Date of Award
Master of Science (MS)
In order to model the spatial distributions of predators and prey many investigators have used a simplified three-species system where a predator species consumes a prey species that consumes a resource. One of the recurring predictions from such models is that the spatial distribution of the predator will match the spatial distribution of the resource instead of that of the prey; this is known as ``leapfrogging". While it is interesting that leapfrogging is consistently predicted by models of three species, tritrophic systems, real biological communities are more complicated, being less like chains and more like multi-dimensional food webs (i.e., multiple prey and predator species interacting with each other). I ask: Are systems with more species and more connections among them well approximated by simpler, three-species single-chain models? I construct two different five-dimensional systems (a resource consumed by two prey species consumed by two predator species) and compare them to the single-chain system to see if more complicated systems yield the same predictions as a simpler single-chain system. I discovered that, in aggregate, the dynamics of predators in a multi-species web, is very similar to the dynamics of a simpler, single-chain system; yet individualy the dynamics of predator species in a multi-species web are very different from the dynamics of a simpler, single-chain system.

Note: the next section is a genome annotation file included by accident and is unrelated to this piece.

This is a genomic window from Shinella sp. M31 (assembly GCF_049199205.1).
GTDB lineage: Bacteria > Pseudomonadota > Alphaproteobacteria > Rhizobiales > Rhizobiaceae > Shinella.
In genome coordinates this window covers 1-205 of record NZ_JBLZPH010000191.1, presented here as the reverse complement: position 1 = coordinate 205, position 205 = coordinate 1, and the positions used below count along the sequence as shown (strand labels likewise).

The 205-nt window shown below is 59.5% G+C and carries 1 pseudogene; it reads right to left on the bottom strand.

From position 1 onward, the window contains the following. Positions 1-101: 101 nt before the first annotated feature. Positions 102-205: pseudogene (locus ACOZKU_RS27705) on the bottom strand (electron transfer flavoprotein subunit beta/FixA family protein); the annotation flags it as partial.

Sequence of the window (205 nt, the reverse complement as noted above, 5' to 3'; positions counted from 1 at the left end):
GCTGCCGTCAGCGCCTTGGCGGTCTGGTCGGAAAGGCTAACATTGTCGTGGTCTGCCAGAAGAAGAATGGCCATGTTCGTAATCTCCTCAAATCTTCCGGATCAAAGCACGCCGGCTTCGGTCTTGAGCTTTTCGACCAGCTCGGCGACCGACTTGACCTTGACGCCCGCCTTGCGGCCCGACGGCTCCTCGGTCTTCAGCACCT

Perkins, Jerome Philippe, "Influence of Food Web Structure on Predator-Prey Dynamics in a Patchy Environment" (2013). Applied Mathematics Graduate Theses & Dissertations. 32.